1980 – Sadeo Asami made history when his win made him the only competitor to win the same event three consecutive years. British riders Steve Parrish and Bernard Murray repeated their second and third place finishes of the year before.

1982 – Despite the wet and windy conditions, Ron Haslam won the race for the second consecutive year.

1983 – Ron Haslam made it three wins in a row with victory over team-mate Roger Marshall.

1986 – Grand Prix riders Haslam and Didier de Radigues returned and shared the race wins although it was the Brit who again took the overall victory.

1987  – Typhoon Nina lashed the China coastal area but winds subsided enough to run a 10-lap race which saw Ron Haslam become the Grand Prix’s most successful rider with six wins to his credit.

1988 – American ace Kevin Schwantz wowed the crowds with his high riding antics – including wheelies at 90 mph – on his way to taking victory and a new outright lap record.

1989 – Due to bad weather and fading light, the Motor Cycle GP was shortened to eight laps, with Ulsterman Robert Dunlop taking the chequered flag.

1991 – World Championship rider Didier de Radigues rounded off a distinguished career by taking the Silver Jubilee of the Motor Cycle Grand Prix and a new outright lap record of 87.76mph.

1992 – A classic two-wheeled battle between the 500 cc Yamahas of Carl Fogarty, Jamie Whitham and Japanese ace Toshihiko Honma saw Fogarty take victory on aggregate, Honma in second and Whitham third. Fogarty took almost two seconds off the lap record.

1994 – Steve Hislop took the third of his three wins with overall victory on the 500cc ROC Yamaha.

1997 – Veteran Swiss road racer Andy Hofmann, on his 750cc Kawasaki, won the race by almost seven seconds ahead of 1996 winner, Phillip McCallen on a 500cc Yamaha. Shawn Higbee, on a Suzuki 900, took third, making him the first American privateer on podium for almost a decade.

1998 – Michael Rutter stormed to victory, shattering the existing lap record by over 2.2 seconds and becoming the first rider to break the 90mph barrier. He headed home his Honda Britain team mate Ian Simpson by more than six seconds. John McGuinness cruised home third.

2001 – John McGuinness takes his first victory and becomes the first rider to lap in under 2m30s.

2002 – In the 36th running of the race, which was held on the Sunday because of rain on Saturday, Michael Rutter joined an elite band of three other riders who had won the event three times. The UK-based rider beat former winner and close rival John McGuinness to the chequered flag. David Jefferies, who had won the event in 1999 was third.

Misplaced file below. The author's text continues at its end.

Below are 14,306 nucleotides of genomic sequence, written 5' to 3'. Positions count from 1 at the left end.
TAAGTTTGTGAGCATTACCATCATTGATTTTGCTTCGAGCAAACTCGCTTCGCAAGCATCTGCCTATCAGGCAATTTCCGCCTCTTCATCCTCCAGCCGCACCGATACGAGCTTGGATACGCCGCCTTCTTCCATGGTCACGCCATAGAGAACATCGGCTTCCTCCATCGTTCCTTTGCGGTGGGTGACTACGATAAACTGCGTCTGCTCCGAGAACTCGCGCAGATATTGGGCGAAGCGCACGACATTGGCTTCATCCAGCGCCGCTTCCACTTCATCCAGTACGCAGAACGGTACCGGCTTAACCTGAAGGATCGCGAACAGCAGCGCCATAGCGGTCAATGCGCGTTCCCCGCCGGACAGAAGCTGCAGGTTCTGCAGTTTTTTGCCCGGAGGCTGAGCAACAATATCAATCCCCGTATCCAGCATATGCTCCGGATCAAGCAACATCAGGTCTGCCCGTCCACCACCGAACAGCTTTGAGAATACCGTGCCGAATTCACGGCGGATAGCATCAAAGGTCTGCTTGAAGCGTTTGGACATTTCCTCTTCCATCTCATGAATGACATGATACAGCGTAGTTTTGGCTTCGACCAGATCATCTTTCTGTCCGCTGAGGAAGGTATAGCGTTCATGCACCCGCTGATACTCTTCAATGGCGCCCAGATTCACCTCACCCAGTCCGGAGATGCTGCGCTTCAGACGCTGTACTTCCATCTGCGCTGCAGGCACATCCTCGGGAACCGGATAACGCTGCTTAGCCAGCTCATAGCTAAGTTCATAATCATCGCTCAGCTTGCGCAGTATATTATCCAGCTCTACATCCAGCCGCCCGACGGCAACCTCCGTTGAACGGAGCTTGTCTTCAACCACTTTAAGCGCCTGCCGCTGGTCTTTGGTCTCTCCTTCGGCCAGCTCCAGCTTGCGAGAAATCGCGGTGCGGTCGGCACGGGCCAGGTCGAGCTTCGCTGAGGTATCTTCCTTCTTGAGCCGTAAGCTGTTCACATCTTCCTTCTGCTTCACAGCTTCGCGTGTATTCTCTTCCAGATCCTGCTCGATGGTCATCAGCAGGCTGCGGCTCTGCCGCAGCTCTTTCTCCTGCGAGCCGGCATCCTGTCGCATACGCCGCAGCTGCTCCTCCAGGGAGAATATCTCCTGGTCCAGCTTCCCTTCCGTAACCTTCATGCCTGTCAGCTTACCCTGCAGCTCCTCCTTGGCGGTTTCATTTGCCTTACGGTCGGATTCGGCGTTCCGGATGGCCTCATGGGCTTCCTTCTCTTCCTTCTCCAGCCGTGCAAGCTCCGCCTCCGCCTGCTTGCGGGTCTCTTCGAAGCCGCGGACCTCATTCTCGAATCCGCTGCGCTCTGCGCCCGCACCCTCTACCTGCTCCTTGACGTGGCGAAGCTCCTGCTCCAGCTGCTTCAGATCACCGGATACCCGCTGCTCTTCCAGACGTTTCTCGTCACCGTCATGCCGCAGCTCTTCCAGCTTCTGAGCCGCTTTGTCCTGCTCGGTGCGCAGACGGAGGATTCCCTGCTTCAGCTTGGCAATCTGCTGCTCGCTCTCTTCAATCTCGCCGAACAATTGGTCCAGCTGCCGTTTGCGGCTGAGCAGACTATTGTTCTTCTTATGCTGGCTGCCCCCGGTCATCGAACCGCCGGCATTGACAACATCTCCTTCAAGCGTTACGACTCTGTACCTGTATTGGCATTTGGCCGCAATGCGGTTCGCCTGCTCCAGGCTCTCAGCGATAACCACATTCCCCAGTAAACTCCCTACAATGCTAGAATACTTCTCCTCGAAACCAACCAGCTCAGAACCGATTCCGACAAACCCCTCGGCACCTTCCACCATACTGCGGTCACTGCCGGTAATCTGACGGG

2004 – The race was moved to a Saturday afternoon slot from its previous early morning fixture.

2005 – Michael Rutter equalled “Rocket” Ron Haslam’s record of six Macau victories, leading from start to finish.

2006 – Briton Steve Plater, on board the AIM Racing Yamaha emerged triumphant from a record-breaking race to take victory over Michael Rutter with the lap record broken no fewer than four times.

2007 – In the 41st running of the race, Plater claimed his second victory in succession. But the 34-year-old British racer had a massive stroke of luck on the 15th and final lap of the event when he and rival John McGuinness, on the Stobart Vent Axia Honda encountered two lapped riders at the Melco Hairpin.

2009 – After a thrilling race on Saturday, it was pole-sitter Stuart Easton who won the Macau Motorcycle Grand Prix for the second year in a row, breaking the lap record in the process.

2010 – Stuart Easton made it three wins in a row, this time on a Kawasaki, setting the first sub 2m25s lap in the process.

2011 – Michael Rutter became the most successful rider ever on the Guia Circuit, taking his seventh victory with a margin of 4.772 seconds from Martin Jessopp and Ian Hutchinson.

2012 – With rain interrupting the schedule, the race was run on Sunday and, again, Rutter proved untouchable, putting on a masterclass display of wheel-perfect racing. Rutter was never really challenged and took his eighth victory with Martin Jessopp having to settle for second place once again. Simon Andrews on an Ice Valley BMW claimed a strong third.

2013 – The race saw a fairy-tale comeback for Ian Hutchinson, who returned to competition after an 18-month layoff due to injury. Hutchinson grabbed the lead he and immediately opened up a gap to complete an incredible comeback and take his first Macau victory.  Rutter finished second in the shortened 11-lap race with Gary Johnson earning his first career Macau podium in third.

2014 –Stuart Easton took his fourth win to become the third most successful rider ever.

2015 – New road racing sensation Peter Hickman, having his first ride in the GP after crashing in practice in 2014, dominated proceedings to take a stunning win from pole man Martin Jessopp.

2016 – The 50th running of the Macau Motorcycle Grand Prix takes place with Hickman making it two wins in a row. Rutter finishes second to extend his record number of podiums to 17 whilst pole man Jessopp has to settle for third.

Take our quiz and test your knowledge of the Macau GP now…

Words by Phil Wain.